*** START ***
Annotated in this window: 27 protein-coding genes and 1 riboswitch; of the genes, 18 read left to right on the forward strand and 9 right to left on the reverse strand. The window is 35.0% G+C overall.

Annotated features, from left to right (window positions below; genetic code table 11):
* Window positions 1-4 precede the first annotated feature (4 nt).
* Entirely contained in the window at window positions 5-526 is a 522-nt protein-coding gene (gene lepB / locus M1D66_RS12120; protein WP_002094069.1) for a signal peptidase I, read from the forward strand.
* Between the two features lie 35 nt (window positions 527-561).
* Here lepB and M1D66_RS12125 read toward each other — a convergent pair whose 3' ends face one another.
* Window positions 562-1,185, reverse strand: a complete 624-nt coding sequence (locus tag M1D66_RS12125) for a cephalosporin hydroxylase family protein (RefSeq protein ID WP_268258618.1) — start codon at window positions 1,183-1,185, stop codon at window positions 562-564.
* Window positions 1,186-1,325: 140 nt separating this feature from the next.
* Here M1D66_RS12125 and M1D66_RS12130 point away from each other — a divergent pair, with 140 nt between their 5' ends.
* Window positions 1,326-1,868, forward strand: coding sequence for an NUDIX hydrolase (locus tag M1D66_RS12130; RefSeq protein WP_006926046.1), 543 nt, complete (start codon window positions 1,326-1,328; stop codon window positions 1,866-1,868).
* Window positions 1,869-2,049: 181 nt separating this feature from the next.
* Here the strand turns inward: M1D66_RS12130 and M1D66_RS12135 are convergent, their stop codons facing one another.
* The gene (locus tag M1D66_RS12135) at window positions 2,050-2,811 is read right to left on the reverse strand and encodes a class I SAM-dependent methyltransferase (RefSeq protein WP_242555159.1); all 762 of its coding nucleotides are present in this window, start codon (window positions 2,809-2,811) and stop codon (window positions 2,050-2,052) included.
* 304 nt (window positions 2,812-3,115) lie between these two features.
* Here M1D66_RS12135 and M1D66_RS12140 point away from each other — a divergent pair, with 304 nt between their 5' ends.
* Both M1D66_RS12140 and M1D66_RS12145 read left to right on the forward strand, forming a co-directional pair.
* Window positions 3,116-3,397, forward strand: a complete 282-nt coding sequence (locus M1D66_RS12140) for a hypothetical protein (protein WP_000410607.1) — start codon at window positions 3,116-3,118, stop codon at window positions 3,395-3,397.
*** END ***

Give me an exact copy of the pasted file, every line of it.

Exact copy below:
Annotated in this window: 27 protein-coding genes and 1 riboswitch; of the genes, 18 read left to right on the forward strand and 9 right to left on the reverse strand. The window is 35.0% G+C overall.

Annotated features, from left to right (window positions below; genetic code table 11):
* Window positions 1-4 precede the first annotated feature (4 nt).
* Entirely contained in the window at window positions 5-526 is a 522-nt protein-coding gene (gene lepB / locus M1D66_RS12120; protein WP_002094069.1) for a signal peptidase I, read from the forward strand.
* Between the two features lie 35 nt (window positions 527-561).
* Here lepB and M1D66_RS12125 read toward each other — a convergent pair whose 3' ends face one another.
* Window positions 562-1,185, reverse strand: a complete 624-nt coding sequence (locus tag M1D66_RS12125) for a cephalosporin hydroxylase family protein (RefSeq protein ID WP_268258618.1) — start codon at window positions 1,183-1,185, stop codon at window positions 562-564.
* Window positions 1,186-1,325: 140 nt separating this feature from the next.
* Here M1D66_RS12125 and M1D66_RS12130 point away from each other — a divergent pair, with 140 nt between their 5' ends.
* Window positions 1,326-1,868, forward strand: coding sequence for an NUDIX hydrolase (locus tag M1D66_RS12130; RefSeq protein WP_006926046.1), 543 nt, complete (start codon window positions 1,326-1,328; stop codon window positions 1,866-1,868).
* Window positions 1,869-2,049: 181 nt separating this feature from the next.
* Here the strand turns inward: M1D66_RS12130 and M1D66_RS12135 are convergent, their stop codons facing one another.
* The gene (locus tag M1D66_RS12135) at window positions 2,050-2,811 is read right to left on the reverse strand and encodes a class I SAM-dependent methyltransferase (RefSeq protein WP_242555159.1); all 762 of its coding nucleotides are present in this window, start codon (window positions 2,809-2,811) and stop codon (window positions 2,050-2,052) included.
* 304 nt (window positions 2,812-3,115) lie between these two features.
* Here M1D66_RS12135 and M1D66_RS12140 point away from each other — a divergent pair, with 304 nt between their 5' ends.
* Both M1D66_RS12140 and M1D66_RS12145 read left to right on the forward strand, forming a co-directional pair.
* Window positions 3,116-3,397, forward strand: a complete 282-nt coding sequence (locus M1D66_RS12140) for a hypothetical protein (protein WP_000410607.1) — start codon at window positions 3,116-3,118, stop codon at window positions 3,395-3,397.